As one of the most beautiful colonial towns in Colombia and a UNESCO heritage site, Villa de Leyva is a must see destination for many. Quality restaurants, intriguing museums, scenic views and a relaxed atmosphere make a leisurely stay here of a few days or more ideal.
Marcela’s article, A Short Guide to Villa de Leyva, is a great place to start for information, but since it is such a charming and increasingly popular place to visit, we thought some further recommendations would be useful.
Finding your way around
The spacious and picturesque central plaza is a great place to start. Maps are available from tourist information on Carrera 9, east of the plaza, or from tour operators based in the plaza itself, often open when the main tourist information office is not.
The plaza is home to several good restaurants. Though more expensive than others located less centrally, a good view of the plaza makes it worthwhile, especially at weekends when buzzing with activity. If you are after a drink, Dorfkneipe serves a good selection of artisan beers (a few doors down on the left of the church). Good places to eat include Portales, that does a crisp, refreshing chicken salad (on the southeast corner near Carrera 9) and Aceiteunas Especiales, a popular pizza parlour whose generously topped house special is a marvel (on the northeast corner, Carrera 10). Down the street, also try Restaurant Casa Blanca for delicious and good value set meals (Calle 13) and for breakfast, the Panaderia donde Dona Aleja, which does great pastries (Calle 14).
Within the town, the Casa Museo de Luis Alberto Acuna on the north side of the plaza displays this local artist’s work in the house he used to live in, which includes sculpture and painting influenced by the indigenous Muisca people that once inhabited the area. The museum of religious art housed within the Monasterio de las Carmelitas Descalzas is also not to be missed, though opening hours are often limited to weekends.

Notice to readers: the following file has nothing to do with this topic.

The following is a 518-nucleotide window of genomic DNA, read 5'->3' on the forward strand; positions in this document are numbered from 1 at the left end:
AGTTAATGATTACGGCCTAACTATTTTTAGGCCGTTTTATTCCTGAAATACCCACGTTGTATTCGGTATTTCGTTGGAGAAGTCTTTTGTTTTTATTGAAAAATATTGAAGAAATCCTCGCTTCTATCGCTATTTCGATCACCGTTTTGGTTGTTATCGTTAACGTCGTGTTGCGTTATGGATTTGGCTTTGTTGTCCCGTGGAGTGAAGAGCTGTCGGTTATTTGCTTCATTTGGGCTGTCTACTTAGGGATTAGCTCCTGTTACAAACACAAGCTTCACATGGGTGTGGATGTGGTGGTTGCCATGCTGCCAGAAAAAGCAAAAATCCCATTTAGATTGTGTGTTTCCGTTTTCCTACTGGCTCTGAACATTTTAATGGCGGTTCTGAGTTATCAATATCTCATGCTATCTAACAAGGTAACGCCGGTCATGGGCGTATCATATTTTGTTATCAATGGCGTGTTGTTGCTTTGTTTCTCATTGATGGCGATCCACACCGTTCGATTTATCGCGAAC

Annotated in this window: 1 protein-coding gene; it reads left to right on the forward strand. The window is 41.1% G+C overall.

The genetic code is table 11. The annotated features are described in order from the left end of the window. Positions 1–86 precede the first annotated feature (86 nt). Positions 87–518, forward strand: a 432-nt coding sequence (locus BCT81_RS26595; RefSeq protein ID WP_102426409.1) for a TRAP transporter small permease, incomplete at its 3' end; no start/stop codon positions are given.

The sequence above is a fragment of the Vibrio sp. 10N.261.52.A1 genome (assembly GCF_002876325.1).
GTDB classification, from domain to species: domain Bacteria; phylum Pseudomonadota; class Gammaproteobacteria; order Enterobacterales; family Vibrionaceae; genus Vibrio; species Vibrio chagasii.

A stiff hike, cycle ride or taxi journey outside the town are numerous other sites of interest. The pozos azules (blue pools) are a natural beauty spot to relax and while swimming used to be allowed, this was not so on a recent visit.
Other attractions include the Casa de Barro (clay house), built and baked from clay exactly like pottery, and the Muisca observatory, or Infiernito, which can be visited via a circular route not far from the town. The well preserved observatory, which dates to 1500 BC, features several phallus shaped columns which was used to observe the movement of the stars. Further afield is the Museo El Fosil, which contains a large, impressive Kronosaurus fossil.
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